Another reason why the expedition is quite significant to America is the assortment of individuals that made the long trek to the East. It represents the pioneering American spirit where individuals from different backgrounds would all make the best out of this new territory and all the perks that came with it. Unlike in the past when a white army conquered the territories in the New World, the expedition remains the embodiment of the American diversity that exists today. The group consisted of persons from an assortment of ethnicities, cultures and social backgrounds which was rarely seen during that period in history. In reality, it represented the America that these individuals would build decades later where diversity would be the hallmark of identity (Paladin and Spence 4). For instance, William Clark brought his slave to be part of the expedition. York, as he was known, was a black man who played an instrumental role in ensuring that the party did not lose its way through the Great Plains and did all he could to ensure that his masters were okay. In essence, a black man also participated in the grand expedition and in making discoveries that were bound to change the history of the United States for good. Pierre Cruzette was an Omaha Indian credited with providing the party with entertainment during their journey. He was part French and had earlier on learned to play the fiddle which would regularly be played throughout the expedition. Moreover, the party also had Private John Potts who was of German descent and was known for his milling prowess. Jean Baptiste Charbonneau was a Frenchman participating in the expedition and took pride in the fact that he was contributing to American history through making explorations in the west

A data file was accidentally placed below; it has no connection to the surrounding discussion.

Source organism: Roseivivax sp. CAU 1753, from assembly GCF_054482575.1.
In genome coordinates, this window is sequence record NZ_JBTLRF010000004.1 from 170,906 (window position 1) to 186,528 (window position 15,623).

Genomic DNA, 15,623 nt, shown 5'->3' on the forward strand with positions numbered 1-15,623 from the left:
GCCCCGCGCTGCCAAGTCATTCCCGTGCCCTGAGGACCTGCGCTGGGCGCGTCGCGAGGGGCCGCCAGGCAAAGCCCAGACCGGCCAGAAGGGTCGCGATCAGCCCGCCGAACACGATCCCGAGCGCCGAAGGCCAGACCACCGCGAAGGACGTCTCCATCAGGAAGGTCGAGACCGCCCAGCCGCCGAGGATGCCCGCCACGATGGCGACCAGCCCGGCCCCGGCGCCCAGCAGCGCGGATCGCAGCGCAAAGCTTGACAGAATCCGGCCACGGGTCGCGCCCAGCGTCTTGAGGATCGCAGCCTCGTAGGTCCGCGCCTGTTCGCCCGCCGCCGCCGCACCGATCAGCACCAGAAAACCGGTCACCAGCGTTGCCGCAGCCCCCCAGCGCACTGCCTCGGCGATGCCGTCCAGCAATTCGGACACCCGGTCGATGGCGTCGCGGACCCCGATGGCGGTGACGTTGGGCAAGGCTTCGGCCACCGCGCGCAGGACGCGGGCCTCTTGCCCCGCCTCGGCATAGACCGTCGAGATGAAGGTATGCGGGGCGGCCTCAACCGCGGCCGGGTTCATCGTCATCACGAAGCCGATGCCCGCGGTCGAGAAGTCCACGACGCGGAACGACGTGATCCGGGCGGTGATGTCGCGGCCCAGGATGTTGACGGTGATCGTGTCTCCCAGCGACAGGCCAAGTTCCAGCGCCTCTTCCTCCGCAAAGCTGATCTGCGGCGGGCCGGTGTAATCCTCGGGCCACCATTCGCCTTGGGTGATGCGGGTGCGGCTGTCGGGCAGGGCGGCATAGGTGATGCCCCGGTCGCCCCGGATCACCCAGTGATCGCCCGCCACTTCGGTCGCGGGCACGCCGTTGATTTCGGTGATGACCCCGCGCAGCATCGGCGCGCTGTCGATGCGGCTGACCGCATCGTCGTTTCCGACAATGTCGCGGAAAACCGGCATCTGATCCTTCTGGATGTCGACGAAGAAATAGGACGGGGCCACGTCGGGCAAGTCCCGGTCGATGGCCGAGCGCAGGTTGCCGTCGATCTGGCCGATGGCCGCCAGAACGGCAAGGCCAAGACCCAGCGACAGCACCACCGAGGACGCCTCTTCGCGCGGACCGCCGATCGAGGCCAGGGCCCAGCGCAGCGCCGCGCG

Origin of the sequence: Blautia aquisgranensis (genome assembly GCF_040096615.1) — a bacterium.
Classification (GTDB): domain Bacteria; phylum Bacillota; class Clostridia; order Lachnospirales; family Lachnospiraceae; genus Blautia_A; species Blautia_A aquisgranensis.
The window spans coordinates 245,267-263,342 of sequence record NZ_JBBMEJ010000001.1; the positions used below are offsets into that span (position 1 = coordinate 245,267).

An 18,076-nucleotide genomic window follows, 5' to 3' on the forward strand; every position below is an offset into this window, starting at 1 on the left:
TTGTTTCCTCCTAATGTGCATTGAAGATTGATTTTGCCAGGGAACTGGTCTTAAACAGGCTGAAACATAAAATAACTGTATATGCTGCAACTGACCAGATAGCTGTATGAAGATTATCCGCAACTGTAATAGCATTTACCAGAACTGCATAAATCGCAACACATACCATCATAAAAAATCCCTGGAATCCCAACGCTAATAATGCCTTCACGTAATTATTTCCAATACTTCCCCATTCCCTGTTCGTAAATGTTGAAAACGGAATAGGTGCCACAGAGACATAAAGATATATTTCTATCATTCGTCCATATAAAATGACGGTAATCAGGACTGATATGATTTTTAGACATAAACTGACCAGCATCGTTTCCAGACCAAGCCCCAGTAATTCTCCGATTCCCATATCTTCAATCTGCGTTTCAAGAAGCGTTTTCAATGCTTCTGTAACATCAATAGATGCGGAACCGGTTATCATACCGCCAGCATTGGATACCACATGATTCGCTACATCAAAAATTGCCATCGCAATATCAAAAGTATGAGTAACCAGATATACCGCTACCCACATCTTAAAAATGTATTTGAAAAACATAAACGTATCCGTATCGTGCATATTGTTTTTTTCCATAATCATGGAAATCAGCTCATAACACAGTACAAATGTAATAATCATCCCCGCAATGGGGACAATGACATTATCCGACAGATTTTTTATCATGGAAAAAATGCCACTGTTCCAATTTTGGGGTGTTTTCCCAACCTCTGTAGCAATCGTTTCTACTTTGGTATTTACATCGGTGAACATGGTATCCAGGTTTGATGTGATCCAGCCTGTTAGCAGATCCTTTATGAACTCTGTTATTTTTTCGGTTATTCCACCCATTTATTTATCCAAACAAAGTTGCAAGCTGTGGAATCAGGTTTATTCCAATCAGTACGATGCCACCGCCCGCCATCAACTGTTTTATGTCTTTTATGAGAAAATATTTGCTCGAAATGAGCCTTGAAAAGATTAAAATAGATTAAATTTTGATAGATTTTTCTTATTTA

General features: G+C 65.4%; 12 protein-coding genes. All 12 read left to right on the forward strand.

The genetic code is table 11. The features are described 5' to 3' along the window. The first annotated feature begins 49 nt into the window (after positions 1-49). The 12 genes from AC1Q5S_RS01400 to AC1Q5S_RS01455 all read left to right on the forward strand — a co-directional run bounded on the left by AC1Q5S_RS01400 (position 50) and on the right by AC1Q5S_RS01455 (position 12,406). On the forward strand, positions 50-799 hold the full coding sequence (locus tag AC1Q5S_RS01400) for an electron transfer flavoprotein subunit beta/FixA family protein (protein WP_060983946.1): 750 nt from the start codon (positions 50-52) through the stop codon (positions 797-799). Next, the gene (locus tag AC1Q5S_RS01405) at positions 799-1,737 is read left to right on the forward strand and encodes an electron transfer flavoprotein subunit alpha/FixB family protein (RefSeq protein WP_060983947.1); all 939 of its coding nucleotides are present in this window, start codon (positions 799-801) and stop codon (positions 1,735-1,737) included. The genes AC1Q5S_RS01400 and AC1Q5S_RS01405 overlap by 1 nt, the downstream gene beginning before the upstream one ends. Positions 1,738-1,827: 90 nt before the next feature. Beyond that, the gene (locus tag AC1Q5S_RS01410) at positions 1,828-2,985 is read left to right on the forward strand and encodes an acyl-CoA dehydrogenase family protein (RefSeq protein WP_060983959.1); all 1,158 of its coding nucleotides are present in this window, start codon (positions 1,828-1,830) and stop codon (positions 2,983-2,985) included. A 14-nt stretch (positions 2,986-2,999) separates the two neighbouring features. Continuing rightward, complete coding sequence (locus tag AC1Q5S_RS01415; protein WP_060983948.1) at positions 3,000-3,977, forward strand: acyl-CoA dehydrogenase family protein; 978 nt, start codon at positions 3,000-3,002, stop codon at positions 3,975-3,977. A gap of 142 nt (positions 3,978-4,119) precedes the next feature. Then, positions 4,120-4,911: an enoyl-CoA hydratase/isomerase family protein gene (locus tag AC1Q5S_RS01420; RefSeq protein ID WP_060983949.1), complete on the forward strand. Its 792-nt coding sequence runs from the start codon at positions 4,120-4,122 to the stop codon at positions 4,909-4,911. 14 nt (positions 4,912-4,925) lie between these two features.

The journey was a great success due to the scientific and geographical discoveries that were made by the team. Most of these developments were made during the Age of Enlightenment and would go a long way in contributing positively to disciplines such as zoology and botany. These goals were spelled out by President Thomas Jefferson who wanted to ensure that he had an understanding of the territory under his jurisdiction and all its geographical features. The explorers made sure that all the maps were drawn in great detail while recording all the geographic features that they came across. Additionally, another issue of concern was building relationships with the Native Americans found on this territory. The goal was to ensure that there were no clashes with these individuals which would allow them to carry out ethnological and linguistic studies. The idea was to create sound diplomatic relations with and wanted to inform the Indian tribes that they were now under the rule of the United States government (Sadosky 10). Under the Lousiana Purchase, the Indian tribes were allowed to live on the land while shifting trade from the Spanish, British and French. Sadly, the Federal Government would later become the source of Native American woes when they pushed them out of their lands and into reservations to create room for settlers.
In conclusion, the Lewis and Clark Expedition is still an essential point in the history of the United States through the discoveries that were made. The United States was able to stamp its authority in the new territory that would allow the Native American tribes to trade directly with them. It is a tale that still resonates with the contemporary American society because individuals from different walks of life came together to ensure that they achieved President Thomas Jefferson’s objectives of spreading liberty.